Pupils participate in hands-on history

Children of Shady Side Elementary compiled community members' stories, made quilt for local exhibit

September 24, 2006|By KAREN NITKIN | KAREN NITKIN,Special to The Sun

Malique Pratt, a fifth-grader at Shady Side Elementary School, had the assignment of learning about the old movie theater and car dealership up the road.

"I found out it was open for 74 years and it's still around," he said. "But I didn't know how much money they made or how many cars they sold or how many movies they had."

Still, Malique's contribution is a valuable part of a display that opens today at the Captain Salem Avery House Museum.

Shady Side's Got History! will feature a quilt and drawings by the children and the premiere of a DVD of songs and interviews with residents. The rotating exhibit will be on display for a year.

Janet Surrett, the museum director, said the school acted as a conduit between the townspeople and the Shady Side Rural Heritage Society, which runs the museum, a restored waterman's house built in 1860.

Avery was a Long Island, N.Y., fisherman who came to Shady Side and lived in the house with his family for 30 years. The exhibit will be in a room added in the 1920s, after the house became a fishing club that was used mostly by families from Washington, D.C., Surrett said.

Surrett worked closely with Shady Side art teacher Sarah Sheckells, music teacher Margie Weidner and media teacher Joy BeVier. Most of the work was done toward the end of the last school year. Students who were in fifth grade then have been invited back, and some will serve as docents today, Surrett said.

"The project had incredible impact because every child got to be involved," Surrett said. "The goal was to put them [the students] in the role of researchers and have them discover things about Shady Side."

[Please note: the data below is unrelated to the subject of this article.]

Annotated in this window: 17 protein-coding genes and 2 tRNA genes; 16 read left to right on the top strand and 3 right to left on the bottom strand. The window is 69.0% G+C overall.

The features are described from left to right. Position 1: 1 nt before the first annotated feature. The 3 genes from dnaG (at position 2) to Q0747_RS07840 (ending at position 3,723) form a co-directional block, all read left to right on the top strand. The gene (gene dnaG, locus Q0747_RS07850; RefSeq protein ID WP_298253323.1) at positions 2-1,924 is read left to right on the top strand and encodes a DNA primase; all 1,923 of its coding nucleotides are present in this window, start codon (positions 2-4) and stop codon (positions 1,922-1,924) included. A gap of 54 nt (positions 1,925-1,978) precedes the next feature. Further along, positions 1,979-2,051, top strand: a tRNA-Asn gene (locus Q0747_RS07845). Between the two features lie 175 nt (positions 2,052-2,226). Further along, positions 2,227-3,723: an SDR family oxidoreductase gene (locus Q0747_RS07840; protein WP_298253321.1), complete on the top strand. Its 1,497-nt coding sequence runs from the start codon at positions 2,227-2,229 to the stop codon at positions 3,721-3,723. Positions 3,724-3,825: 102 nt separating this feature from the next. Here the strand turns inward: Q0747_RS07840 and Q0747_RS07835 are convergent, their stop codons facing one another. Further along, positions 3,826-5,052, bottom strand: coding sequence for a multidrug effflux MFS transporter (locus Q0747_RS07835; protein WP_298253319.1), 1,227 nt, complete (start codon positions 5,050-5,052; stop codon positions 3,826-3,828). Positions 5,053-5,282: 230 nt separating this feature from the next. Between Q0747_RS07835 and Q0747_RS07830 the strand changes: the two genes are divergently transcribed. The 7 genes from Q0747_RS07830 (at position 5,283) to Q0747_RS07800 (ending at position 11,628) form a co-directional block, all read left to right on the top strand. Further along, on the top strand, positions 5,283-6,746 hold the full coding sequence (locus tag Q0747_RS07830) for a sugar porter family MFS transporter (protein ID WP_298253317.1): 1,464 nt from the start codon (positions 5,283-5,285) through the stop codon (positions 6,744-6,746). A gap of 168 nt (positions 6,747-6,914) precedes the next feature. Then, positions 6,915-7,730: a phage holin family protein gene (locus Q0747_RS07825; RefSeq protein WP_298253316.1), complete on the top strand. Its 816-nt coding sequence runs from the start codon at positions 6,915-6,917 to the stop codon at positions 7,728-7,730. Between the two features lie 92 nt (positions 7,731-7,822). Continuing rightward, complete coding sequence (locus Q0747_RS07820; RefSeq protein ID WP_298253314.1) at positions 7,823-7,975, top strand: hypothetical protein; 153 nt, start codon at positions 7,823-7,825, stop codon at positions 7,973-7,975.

All the students took part in a storytelling day in the spring, in which 18 residents of Shady Side came in to talk about the old days. Six residents came back last week to place landmarks on a large map of the community and show how things used to look.

Fourth-graders worked with local musician Janie Meneely to craft three songs about Shady Side. Second-graders used photographs of Shady Side residents from the past and present to create a quilt of about 20 faces. One of the pictures was from the 19th century, of a man named John Lee. His descendant, Paul Lee, was one of the community members who came in on the storytelling day.

Catherine O'Regan, 8 and now in third grade, chose Ethel Andrews, the beloved teacher and community postmistress who died at age 108 in 1997. Learning about "Miss Ethel" helped her learn about Shady Side's past, she said.

"There was no air conditioning back then, and stuff didn't cost a lot," she said. "It was really hot, but the men had to wear long black pants and the women wore long white dresses."

Surrett said she learned new things about Shady Side by putting the kids to work as researchers. Plus, she was able to add to her collection with new items such as the recorded stories from the older residents.

"I loved doing this project," she said.

Sheckels agreed the experience has been rewarding. "It's been nice to have the collaboration between the school and the museum," she said. "I've had a lot of teachers come to me and say, `I didn't know this about Shady Side.'"

Besides, she said, the quilt, made up of fabric patches of children's drawings, turned out even better than expected.

"I can't get over that," she said. "These kids did just such a good job."

The grand opening of Shady Side's Got History! will be today from 1 p.m. to 4 p.m. at the museum, 1418 E.W. Shady Side Road. There will be games, crafts and music. The phone number is 410-867-4486.

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